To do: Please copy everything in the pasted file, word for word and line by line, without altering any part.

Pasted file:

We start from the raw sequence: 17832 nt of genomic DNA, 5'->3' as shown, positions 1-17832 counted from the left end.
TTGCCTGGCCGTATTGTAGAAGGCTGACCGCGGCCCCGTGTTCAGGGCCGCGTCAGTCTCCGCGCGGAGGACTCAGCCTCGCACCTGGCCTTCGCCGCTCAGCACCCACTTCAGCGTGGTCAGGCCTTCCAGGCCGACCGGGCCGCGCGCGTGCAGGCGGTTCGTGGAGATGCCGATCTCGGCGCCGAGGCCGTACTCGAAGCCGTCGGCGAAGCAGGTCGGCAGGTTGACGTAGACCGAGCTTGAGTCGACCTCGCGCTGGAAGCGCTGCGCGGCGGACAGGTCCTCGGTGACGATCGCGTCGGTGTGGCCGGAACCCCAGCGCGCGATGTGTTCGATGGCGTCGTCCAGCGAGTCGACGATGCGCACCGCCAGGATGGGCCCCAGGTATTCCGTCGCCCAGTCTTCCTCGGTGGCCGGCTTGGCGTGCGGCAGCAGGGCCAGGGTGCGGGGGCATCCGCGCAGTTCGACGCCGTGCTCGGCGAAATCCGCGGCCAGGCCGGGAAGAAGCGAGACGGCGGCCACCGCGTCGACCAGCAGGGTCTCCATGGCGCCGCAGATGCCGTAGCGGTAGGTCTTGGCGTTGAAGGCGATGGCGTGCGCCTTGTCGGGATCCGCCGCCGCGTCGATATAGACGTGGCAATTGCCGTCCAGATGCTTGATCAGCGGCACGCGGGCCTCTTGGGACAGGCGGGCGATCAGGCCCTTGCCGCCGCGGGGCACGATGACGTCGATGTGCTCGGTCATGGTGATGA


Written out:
We start from the raw sequence: 17832 nt of genomic DNA, 5'->3' as shown, positions 1-17832 counted from the left end.
TTGCCTGGCCGTATTGTAGAAGGCTGACCGCGGCCCCGTGTTCAGGGCCGCGTCAGTCTCCGCGCGGAGGACTCAGCCTCGCACCTGGCCTTCGCCGCTCAGCACCCACTTCAGCGTGGTCAGGCCTTCCAGGCCGACCGGGCCGCGCGCGTGCAGGCGGTTCGTGGAGATGCCGATCTCGGCGCCGAGGCCGTACTCGAAGCCGTCGGCGAAGCAGGTCGGCAGGTTGACGTAGACCGAGCTTGAGTCGACCTCGCGCTGGAAGCGCTGCGCGGCGGACAGGTCCTCGGTGACGATCGCGTCGGTGTGGCCGGAACCCCAGCGCGCGATGTGTTCGATGGCGTCGTCCAGCGAGTCGACGATGCGCACCGCCAGGATGGGCCCCAGGTATTCCGTCGCCCAGTCTTCCTCGGTGGCCGGCTTGGCGTGCGGCAGCAGGGCCAGGGTGCGGGGGCATCCGCGCAGTTCGACGCCGTGCTCGGCGAAATCCGCGGCCAGGCCGGGAAGAAGCGAGACGGCGGCCACCGCGTCGACCAGCAGGGTCTCCATGGCGCCGCAGATGCCGTAGCGGTAGGTCTTGGCGTTGAAGGCGATGGCGTGCGCCTTGTCGGGATCCGCCGCCGCGTCGATATAGACGTGGCAATTGCCGTCCAGATGCTTGATCAGCGGCACGCGGGCCTCTTGGGACAGGCGGGCGATCAGGCCCTTGCCGCCGCGGGGCACGATGACGTCGATGTGCTCGGTCATGGTGATGA